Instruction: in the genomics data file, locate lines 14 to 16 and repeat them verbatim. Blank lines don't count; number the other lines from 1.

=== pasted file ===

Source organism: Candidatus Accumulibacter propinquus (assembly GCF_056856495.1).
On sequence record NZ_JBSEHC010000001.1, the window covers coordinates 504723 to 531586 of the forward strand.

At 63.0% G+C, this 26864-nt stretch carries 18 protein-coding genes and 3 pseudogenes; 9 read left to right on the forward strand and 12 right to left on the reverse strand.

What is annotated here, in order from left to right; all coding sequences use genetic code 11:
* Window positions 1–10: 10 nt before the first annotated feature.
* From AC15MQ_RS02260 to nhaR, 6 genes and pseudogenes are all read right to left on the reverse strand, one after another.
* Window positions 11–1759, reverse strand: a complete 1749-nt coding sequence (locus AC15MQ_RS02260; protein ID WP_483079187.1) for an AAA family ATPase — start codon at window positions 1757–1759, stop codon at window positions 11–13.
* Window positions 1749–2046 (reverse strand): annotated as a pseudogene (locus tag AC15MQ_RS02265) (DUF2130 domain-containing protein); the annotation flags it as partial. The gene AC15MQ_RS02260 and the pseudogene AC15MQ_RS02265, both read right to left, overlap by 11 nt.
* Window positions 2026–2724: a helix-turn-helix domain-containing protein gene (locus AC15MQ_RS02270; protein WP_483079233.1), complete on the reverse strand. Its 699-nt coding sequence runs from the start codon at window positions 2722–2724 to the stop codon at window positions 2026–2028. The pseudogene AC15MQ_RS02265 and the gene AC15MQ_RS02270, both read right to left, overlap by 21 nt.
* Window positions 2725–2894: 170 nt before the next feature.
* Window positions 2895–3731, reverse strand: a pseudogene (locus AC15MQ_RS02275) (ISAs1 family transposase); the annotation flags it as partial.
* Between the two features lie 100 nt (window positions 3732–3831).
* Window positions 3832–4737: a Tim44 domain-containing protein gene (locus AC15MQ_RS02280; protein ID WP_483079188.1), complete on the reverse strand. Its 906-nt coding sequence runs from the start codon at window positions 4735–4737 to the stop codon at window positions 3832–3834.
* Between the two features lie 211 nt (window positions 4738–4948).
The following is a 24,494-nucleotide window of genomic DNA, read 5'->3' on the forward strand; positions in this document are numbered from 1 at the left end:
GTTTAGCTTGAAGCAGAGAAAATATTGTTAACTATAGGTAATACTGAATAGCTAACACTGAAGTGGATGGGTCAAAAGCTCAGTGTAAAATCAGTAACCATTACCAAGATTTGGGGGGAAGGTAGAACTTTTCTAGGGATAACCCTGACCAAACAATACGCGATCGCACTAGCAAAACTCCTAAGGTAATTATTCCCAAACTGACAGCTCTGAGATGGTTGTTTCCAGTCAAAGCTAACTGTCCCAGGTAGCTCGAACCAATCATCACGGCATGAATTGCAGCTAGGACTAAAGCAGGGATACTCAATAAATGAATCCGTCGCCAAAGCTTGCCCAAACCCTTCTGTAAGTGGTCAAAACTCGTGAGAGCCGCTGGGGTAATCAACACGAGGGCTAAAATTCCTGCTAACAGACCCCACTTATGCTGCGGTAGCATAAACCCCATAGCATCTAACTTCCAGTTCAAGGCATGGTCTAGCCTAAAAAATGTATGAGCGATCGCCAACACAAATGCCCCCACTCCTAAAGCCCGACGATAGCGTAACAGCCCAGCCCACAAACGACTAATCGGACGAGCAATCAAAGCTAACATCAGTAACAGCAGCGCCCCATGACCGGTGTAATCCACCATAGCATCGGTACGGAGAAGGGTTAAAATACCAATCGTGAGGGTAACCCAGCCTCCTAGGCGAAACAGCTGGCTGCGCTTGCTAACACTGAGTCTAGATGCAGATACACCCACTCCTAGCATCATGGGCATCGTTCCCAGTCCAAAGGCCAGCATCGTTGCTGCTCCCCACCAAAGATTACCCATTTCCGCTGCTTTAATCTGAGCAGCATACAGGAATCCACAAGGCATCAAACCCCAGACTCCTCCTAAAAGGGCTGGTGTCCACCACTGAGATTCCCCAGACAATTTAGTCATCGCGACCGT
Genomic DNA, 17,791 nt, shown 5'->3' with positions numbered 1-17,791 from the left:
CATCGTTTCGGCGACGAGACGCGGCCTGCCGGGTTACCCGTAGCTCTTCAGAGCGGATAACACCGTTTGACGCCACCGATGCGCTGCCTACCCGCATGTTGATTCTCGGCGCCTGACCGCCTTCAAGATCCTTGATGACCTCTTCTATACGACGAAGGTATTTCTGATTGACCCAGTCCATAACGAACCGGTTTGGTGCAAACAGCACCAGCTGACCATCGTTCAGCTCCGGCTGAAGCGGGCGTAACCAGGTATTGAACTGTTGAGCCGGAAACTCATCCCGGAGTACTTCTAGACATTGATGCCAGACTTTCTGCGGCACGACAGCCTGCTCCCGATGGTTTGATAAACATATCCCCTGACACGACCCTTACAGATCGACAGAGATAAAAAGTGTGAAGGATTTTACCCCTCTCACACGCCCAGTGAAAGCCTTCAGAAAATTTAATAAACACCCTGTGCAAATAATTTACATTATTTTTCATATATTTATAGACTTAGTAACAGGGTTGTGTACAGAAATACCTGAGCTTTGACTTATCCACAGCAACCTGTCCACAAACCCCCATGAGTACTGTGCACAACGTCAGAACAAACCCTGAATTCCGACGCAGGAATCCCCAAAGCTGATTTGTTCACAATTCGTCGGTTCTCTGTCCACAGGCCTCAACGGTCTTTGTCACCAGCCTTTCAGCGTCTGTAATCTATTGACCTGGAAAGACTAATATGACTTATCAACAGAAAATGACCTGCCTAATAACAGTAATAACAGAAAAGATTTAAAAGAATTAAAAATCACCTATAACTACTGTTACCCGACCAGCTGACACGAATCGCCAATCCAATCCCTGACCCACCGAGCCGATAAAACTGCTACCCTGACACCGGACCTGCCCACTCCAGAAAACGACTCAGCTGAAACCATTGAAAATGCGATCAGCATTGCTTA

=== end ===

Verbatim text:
* Between the two features lie 211 nt (window positions 4738–4948).
The following is a 24,494-nucleotide window of genomic DNA, read 5'->3' on the forward strand; positions in this document are numbered from 1 at the left end:
GTTTAGCTTGAAGCAGAGAAAATATTGTTAACTATAGGTAATACTGAATAGCTAACACTGAAGTGGATGGGTCAAAAGCTCAGTGTAAAATCAGTAACCATTACCAAGATTTGGGGGGAAGGTAGAACTTTTCTAGGGATAACCCTGACCAAACAATACGCGATCGCACTAGCAAAACTCCTAAGGTAATTATTCCCAAACTGACAGCTCTGAGATGGTTGTTTCCAGTCAAAGCTAACTGTCCCAGGTAGCTCGAACCAATCATCACGGCATGAATTGCAGCTAGGACTAAAGCAGGGATACTCAATAAATGAATCCGTCGCCAAAGCTTGCCCAAACCCTTCTGTAAGTGGTCAAAACTCGTGAGAGCCGCTGGGGTAATCAACACGAGGGCTAAAATTCCTGCTAACAGACCCCACTTATGCTGCGGTAGCATAAACCCCATAGCATCTAACTTCCAGTTCAAGGCATGGTCTAGCCTAAAAAATGTATGAGCGATCGCCAACACAAATGCCCCCACTCCTAAAGCCCGACGATAGCGTAACAGCCCAGCCCACAAACGACTAATCGGACGAGCAATCAAAGCTAACATCAGTAACAGCAGCGCCCCATGACCGGTGTAATCCACCATAGCATCGGTACGGAGAAGGGTTAAAATACCAATCGTGAGGGTAACCCAGCCTCCTAGGCGAAACAGCTGGCTGCGCTTGCTAACACTGAGTCTAGATGCAGATACACCCACTCCTAGCATCATGGGCATCGTTCCCAGTCCAAAGGCCAGCATCGTTGCTGCTCCCCACCAAAGATTACCCATTTCCGCTGCTTTAATCTGAGCAGCATACAGGAATCCACAAGGCATCAAACCCCAGACTCCTCCTAAAAGGGCTGGTGTCCACCACTGAGATTCCCCAGACAATTTAGTCATCGCGACCGT